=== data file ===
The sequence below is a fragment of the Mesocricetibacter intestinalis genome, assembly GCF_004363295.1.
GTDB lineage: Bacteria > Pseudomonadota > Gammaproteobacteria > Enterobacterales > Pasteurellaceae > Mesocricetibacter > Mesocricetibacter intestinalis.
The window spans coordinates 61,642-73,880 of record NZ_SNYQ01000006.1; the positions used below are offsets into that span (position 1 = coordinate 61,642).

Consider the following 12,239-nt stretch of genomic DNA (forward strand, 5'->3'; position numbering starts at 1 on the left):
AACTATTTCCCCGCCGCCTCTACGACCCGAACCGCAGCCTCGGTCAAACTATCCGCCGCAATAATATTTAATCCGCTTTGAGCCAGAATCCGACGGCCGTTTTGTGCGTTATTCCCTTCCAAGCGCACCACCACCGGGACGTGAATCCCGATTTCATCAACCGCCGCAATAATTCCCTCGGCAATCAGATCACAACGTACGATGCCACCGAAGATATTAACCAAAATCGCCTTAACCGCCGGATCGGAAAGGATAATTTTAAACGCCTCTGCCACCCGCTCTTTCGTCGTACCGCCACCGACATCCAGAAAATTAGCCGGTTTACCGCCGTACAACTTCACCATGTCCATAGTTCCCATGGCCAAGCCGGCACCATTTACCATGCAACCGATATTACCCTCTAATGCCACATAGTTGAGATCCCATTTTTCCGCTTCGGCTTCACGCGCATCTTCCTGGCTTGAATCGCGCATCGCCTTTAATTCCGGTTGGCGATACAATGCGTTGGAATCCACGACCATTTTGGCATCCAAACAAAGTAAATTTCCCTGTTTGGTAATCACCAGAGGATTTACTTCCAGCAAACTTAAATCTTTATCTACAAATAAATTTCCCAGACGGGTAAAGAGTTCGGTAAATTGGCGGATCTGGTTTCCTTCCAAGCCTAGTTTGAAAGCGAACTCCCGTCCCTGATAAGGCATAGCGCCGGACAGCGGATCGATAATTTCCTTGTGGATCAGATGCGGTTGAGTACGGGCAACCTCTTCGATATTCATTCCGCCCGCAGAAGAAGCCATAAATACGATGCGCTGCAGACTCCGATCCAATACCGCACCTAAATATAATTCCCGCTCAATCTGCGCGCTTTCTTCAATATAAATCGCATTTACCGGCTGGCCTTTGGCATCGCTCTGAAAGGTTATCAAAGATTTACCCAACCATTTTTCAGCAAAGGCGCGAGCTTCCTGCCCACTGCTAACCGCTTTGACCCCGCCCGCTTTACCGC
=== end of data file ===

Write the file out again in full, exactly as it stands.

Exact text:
The sequence below is a fragment of the Mesocricetibacter intestinalis genome, assembly GCF_004363295.1.
GTDB lineage: Bacteria > Pseudomonadota > Gammaproteobacteria > Enterobacterales > Pasteurellaceae > Mesocricetibacter > Mesocricetibacter intestinalis.
The window spans coordinates 61,642-73,880 of record NZ_SNYQ01000006.1; the positions used below are offsets into that span (position 1 = coordinate 61,642).

Consider the following 12,239-nt stretch of genomic DNA (forward strand, 5'->3'; position numbering starts at 1 on the left):
AACTATTTCCCCGCCGCCTCTACGACCCGAACCGCAGCCTCGGTCAAACTATCCGCCGCAATAATATTTAATCCGCTTTGAGCCAGAATCCGACGGCCGTTTTGTGCGTTATTCCCTTCCAAGCGCACCACCACCGGGACGTGAATCCCGATTTCATCAACCGCCGCAATAATTCCCTCGGCAATCAGATCACAACGTACGATGCCACCGAAGATATTAACCAAAATCGCCTTAACCGCCGGATCGGAAAGGATAATTTTAAACGCCTCTGCCACCCGCTCTTTCGTCGTACCGCCACCGACATCCAGAAAATTAGCCGGTTTACCGCCGTACAACTTCACCATGTCCATAGTTCCCATGGCCAAGCCGGCACCATTTACCATGCAACCGATATTACCCTCTAATGCCACATAGTTGAGATCCCATTTTTCCGCTTCGGCTTCACGCGCATCTTCCTGGCTTGAATCGCGCATCGCCTTTAATTCCGGTTGGCGATACAATGCGTTGGAATCCACGACCATTTTGGCATCCAAACAAAGTAAATTTCCCTGTTTGGTAATCACCAGAGGATTTACTTCCAGCAAACTTAAATCTTTATCTACAAATAAATTTCCCAGACGGGTAAAGAGTTCGGTAAATTGGCGGATCTGGTTTCCTTCCAAGCCTAGTTTGAAAGCGAACTCCCGTCCCTGATAAGGCATAGCGCCGGACAGCGGATCGATAATTTCCTTGTGGATCAGATGCGGTTGAGTACGGGCAACCTCTTCGATATTCATTCCGCCCGCAGAAGAAGCCATAAATACGATGCGCTGCAGACTCCGATCCAATACCGCACCTAAATATAATTCCCGCTCAATCTGCGCGCTTTCTTCAATATAAATCGCATTTACCGGCTGGCCTTTGGCATCGCTCTGAAAGGTTATCAAAGATTTACCCAACCATTTTTCAGCAAAGGCGCGAGCTTCCTGCCCACTGCTAACCGCTTTGACCCCGCCCGCTTTACCGC